Other sequences that do not yet meet barcode criteria may also be available.

TATTTAATATTCGCTCTTTTCTCTGGATTATTAGGTACAGCTTTTTCAGTGTTAATTAGACTTGAACTTAGTGGGCCAGGAGTTCAATATATTTCTAATAA---TCAATTATATAACAGTGTAATTACAGCTCACGCTATATTAATGATATTCTTCATG---GTTATGCCAGCATTAATAGGTGGGTTTGGAAATTTTTTAATGCCTTTAATGGTAGGTGGTCCGGATATGGCATTCCCTAGATTAAATAATATAAGTTTCTGATTATTACCTCCTAGTTTAATATTATTGGTATTTTCAGCCATAATTGAAGGTGGAGTGGGTACAGGT------------TGAACACTTTATCCCCCATTATCAGGATTACAAAGTCATAGTGGACCTAGTGTAGATCTTGCTATTTTTACTTTACATTTAACAGGGGTAAGTAGTTTATTAGGATCGATAAATTTTATAACAACAATTGTAAATATGAGAACGCCAGGAATAAGATTACATAAATTAGCATTATTCGGATGAGCAGTAGTTATAACAGCAGTATTACTTTTATTATCATTACCTGTATTAGCTGGTGGTATAACTATGGTGTTAACAGATAGAAATTTTAATACATCATTCTTTGAAGTAGCAGGTGGAGGAGATCCTATATTATTCCAACATCTT
-- end --

Download FASTA File

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Statistics of barcoding coverage: Fusarium oxysporum

Barcode of Life Data Systems (BOLDS) Stats
Public Records: 1
Specimens with Barcodes: 1
Species With Barcodes: 1
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Wikipedia

Fusarium oxysporum

The ascomycete fungus Fusarium oxysporum Schlecht. as emended by Snyder and Hansen[1] comprises all the species, varieties and forms recognized by Wollenweber and Reinking[2] within an infrageneric grouping called section Elegans. While the species, as defined by Snyder and Hansen, has been widely accepted for more than 50 years,[3][4] more recent work indicates this taxon is actually a genetically heterogeneous polytypic morphospecies[5][6] whose strains represent some of the most abundant and widespread microbes of the global soil microflora,[7] although this last statement has not been proven or supported by actual data. These remarkably diverse and adaptable fungi have been found in soils ranging from the Sonoran Desert, to tropical and temperate forests, grasslands and soils of the tundra.[8] F. oxysporum strains are ubiquitous soil inhabitants that have the ability to exist as saprophytes, and degrade lignin[9][10] and complex carbohydrates[11][12][13] associated with soil debris. They are also pervasive plant endophytes that can colonize plant roots[14][15] and may even protect plants or be the basis of disease suppression.[16][17] Although the predominant role of these fungi in native soils may be as harmless or even beneficial plant endophytes or soil saprophytes, many strains within the F. oxysporum complex are pathogenic to plants, especially in agricultural settings.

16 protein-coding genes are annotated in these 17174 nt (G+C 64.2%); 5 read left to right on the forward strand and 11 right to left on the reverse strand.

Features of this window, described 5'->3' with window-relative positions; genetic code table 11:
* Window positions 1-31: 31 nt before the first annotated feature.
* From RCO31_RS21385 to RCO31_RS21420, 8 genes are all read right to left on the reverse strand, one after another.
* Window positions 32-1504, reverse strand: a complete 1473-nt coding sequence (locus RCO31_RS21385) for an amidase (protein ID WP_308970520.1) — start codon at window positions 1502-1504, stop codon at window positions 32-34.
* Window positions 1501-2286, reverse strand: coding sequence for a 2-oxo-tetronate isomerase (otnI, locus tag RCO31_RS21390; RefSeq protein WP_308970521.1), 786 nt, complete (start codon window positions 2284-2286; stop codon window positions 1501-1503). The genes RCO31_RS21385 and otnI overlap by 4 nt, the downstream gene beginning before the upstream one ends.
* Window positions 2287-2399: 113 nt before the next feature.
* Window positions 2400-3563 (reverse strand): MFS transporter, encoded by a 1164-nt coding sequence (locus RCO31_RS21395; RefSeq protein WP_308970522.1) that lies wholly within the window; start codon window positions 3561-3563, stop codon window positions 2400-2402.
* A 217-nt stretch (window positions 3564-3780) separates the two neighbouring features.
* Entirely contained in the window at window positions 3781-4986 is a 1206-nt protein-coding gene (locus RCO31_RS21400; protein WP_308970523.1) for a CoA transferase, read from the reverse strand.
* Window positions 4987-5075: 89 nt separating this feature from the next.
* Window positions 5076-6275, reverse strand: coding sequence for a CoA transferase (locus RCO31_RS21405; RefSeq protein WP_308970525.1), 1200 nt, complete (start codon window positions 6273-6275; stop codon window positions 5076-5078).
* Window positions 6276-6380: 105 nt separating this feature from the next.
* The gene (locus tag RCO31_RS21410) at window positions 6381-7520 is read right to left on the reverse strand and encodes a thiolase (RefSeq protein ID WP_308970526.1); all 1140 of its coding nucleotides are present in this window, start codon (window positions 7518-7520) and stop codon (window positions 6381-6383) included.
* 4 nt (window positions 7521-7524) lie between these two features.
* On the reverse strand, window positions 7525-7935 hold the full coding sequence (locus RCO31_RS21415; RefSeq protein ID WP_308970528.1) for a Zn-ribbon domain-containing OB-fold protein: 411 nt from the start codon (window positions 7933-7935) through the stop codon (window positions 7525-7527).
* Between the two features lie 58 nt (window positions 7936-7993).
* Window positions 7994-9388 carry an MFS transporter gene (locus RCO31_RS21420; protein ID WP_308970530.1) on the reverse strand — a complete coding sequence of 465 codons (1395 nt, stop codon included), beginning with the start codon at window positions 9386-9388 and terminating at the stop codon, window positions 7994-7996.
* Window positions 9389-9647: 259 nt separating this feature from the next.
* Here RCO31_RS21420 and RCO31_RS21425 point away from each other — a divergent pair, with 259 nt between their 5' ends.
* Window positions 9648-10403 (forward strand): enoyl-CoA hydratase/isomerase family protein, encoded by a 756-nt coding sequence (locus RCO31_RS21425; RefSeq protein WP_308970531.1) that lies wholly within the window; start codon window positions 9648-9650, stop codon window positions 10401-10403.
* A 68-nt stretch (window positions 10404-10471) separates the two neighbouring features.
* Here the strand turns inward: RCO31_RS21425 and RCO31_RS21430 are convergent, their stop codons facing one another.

Pathogenic strains of F. oxysporum have been studied for more than 100 years. The host range of these fungi is extremely broad, and includes animals, ranging from arthropods[18] to humans,[19] as well as plants, including a range of both gymnosperms and angiosperms. While collectively, plant pathogenic F. oxysporum strains have a broad host range, individual isolates usually cause disease only on a narrow range of plant species. This observation has led to the idea of "special form" or forma specialis in F. oxysporum. Formae speciales have been defined as "...an informal rank in Classification.....used for parasitic fungi characterized from a physiological standpoint (e.g. by the ability to cause disease in particular hosts) but scarcely or not at all from a morphological standpoint." Exhaustive host range studies have been conducted for relatively few formae speciales of F. oxysporum.[20] For more information on Fusarium oxysporum as a plant pathogen, see Fusarium wilt.

Different strains of F. oxysporum have been used in the purpose of producing nanomaterials (especially Silver nanoparticles).

Formae speciales (special forms)[edit]

Fusarium oxysporum f.sp. gladioli

Patents relating to the management of Fusarium oxysporum[edit]

A number of recent patents specifically describe effective treatments of Fusarium oxysporum, reflecting its widespread importance as an agricultural pest.

  • US 5,614,188: two strains of Bacillus in a composition of chitin and lime used to fight Fusarium in the soil.
  • US 2004/136964 A1: Trichoderma asperellum mixed into container media (such as peat).
  • US 4,714,614: a strain of Pseudomonas putida in combination with an iron chelating agent (such as EDTA).
  • US 4988586: any of six types of bacteria that degrade fusaric acid, a toxin that damages plants and furthers infection.
  • US 6100449 and WO 1996/032007 A1: a small genomic region (I2C) conferring resistance in transgenic tomatoes.